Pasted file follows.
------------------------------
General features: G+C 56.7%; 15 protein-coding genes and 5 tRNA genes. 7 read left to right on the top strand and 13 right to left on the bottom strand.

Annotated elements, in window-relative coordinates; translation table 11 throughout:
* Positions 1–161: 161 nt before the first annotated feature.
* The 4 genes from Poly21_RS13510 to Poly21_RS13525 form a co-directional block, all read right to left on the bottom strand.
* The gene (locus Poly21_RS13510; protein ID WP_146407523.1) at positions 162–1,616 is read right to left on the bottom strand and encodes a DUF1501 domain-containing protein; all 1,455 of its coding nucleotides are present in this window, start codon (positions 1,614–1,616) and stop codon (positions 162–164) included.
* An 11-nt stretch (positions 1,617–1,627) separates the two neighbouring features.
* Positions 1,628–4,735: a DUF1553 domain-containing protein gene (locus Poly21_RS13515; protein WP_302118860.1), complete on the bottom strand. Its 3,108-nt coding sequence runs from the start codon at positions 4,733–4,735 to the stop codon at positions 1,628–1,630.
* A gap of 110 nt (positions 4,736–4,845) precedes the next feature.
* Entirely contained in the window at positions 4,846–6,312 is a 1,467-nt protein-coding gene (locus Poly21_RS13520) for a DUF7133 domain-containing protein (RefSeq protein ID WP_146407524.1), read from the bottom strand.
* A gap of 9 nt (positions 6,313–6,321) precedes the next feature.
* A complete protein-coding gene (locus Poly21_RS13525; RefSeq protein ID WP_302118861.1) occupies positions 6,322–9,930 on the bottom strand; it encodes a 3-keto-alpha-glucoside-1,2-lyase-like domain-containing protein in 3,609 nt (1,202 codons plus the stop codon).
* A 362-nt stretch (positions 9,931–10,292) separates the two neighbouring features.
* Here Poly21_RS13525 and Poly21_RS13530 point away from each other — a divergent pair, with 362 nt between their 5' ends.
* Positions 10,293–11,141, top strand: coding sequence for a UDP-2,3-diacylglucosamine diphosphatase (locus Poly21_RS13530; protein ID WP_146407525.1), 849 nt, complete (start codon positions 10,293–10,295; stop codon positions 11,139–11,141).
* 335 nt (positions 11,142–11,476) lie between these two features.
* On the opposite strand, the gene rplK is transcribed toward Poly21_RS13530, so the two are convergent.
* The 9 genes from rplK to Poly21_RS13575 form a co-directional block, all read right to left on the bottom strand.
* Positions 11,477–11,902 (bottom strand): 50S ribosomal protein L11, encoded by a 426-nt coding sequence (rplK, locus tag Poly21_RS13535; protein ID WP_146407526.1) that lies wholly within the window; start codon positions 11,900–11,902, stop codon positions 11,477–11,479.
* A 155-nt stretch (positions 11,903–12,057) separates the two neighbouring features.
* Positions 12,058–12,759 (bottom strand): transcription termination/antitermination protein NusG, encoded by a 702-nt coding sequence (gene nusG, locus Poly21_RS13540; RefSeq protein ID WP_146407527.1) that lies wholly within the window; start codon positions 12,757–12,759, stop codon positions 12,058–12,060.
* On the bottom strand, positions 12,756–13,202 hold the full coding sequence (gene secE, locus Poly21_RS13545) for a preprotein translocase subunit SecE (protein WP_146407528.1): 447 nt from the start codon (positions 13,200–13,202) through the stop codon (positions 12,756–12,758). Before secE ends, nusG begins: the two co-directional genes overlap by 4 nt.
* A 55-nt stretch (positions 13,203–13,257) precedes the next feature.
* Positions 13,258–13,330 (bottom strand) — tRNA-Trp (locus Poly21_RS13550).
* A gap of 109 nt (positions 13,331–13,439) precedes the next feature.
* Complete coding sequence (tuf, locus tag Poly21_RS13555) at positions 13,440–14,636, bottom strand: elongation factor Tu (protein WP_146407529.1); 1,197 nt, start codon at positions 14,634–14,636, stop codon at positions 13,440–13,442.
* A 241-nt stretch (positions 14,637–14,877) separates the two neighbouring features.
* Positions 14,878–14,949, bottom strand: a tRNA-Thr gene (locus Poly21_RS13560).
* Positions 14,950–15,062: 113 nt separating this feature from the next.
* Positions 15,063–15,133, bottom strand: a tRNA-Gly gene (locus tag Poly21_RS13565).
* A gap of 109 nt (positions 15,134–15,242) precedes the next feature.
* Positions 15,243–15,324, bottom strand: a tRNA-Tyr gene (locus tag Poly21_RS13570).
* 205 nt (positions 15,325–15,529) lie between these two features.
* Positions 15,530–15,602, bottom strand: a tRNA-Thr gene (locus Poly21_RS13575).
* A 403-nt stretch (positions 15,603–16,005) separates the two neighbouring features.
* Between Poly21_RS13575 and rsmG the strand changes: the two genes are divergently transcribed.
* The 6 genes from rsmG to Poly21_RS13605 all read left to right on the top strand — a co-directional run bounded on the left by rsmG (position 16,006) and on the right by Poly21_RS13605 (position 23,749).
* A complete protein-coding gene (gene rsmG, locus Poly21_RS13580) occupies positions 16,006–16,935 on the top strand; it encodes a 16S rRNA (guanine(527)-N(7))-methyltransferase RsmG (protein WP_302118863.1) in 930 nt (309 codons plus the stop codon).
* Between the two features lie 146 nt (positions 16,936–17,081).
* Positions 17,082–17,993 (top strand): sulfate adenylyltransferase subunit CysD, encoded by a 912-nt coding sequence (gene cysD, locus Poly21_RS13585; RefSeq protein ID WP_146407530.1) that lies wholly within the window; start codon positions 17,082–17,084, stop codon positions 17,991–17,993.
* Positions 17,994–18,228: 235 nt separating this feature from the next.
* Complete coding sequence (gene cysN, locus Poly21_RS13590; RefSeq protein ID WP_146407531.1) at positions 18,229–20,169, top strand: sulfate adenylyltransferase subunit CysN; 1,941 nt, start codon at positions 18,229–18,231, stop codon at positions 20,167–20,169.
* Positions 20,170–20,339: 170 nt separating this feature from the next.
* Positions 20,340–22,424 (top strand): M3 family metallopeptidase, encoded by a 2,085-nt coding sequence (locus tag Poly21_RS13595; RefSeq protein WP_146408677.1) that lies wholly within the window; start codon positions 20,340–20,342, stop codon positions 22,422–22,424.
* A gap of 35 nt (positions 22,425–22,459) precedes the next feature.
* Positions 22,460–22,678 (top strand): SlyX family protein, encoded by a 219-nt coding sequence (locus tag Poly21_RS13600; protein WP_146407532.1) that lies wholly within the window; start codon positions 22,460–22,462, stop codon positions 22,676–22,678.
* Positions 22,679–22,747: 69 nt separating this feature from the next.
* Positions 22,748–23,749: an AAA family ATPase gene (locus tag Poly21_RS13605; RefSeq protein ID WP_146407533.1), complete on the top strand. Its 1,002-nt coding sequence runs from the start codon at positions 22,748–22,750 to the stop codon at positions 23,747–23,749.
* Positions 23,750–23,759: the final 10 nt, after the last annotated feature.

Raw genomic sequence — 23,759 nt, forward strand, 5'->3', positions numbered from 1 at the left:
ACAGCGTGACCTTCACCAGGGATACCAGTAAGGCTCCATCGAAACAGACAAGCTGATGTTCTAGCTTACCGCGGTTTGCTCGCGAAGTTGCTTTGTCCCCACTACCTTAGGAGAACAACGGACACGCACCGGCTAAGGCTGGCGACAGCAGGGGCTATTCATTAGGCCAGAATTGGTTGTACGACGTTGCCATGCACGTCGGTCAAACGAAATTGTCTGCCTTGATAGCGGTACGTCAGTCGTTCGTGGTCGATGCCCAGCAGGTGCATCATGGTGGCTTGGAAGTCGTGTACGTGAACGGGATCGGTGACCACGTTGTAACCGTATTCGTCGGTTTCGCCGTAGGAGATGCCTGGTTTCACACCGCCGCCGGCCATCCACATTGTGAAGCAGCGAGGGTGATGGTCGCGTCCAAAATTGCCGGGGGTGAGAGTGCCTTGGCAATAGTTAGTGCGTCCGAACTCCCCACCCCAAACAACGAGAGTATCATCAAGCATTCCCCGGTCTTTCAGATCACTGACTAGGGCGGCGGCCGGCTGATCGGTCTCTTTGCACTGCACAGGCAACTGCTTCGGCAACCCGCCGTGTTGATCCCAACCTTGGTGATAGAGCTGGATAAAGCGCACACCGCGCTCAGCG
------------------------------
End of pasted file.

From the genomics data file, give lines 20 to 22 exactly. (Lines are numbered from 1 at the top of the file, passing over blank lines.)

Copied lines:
* Positions 12,058–12,759 (bottom strand): transcription termination/antitermination protein NusG, encoded by a 702-nt coding sequence (gene nusG, locus Poly21_RS13540; RefSeq protein ID WP_146407527.1) that lies wholly within the window; start codon positions 12,757–12,759, stop codon positions 12,058–12,060.
* On the bottom strand, positions 12,756–13,202 hold the full coding sequence (gene secE, locus Poly21_RS13545) for a preprotein translocase subunit SecE (protein WP_146407528.1): 447 nt from the start codon (positions 13,200–13,202) through the stop codon (positions 12,756–12,758). Before secE ends, nusG begins: the two co-directional genes overlap by 4 nt.
* A 55-nt stretch (positions 13,203–13,257) precedes the next feature.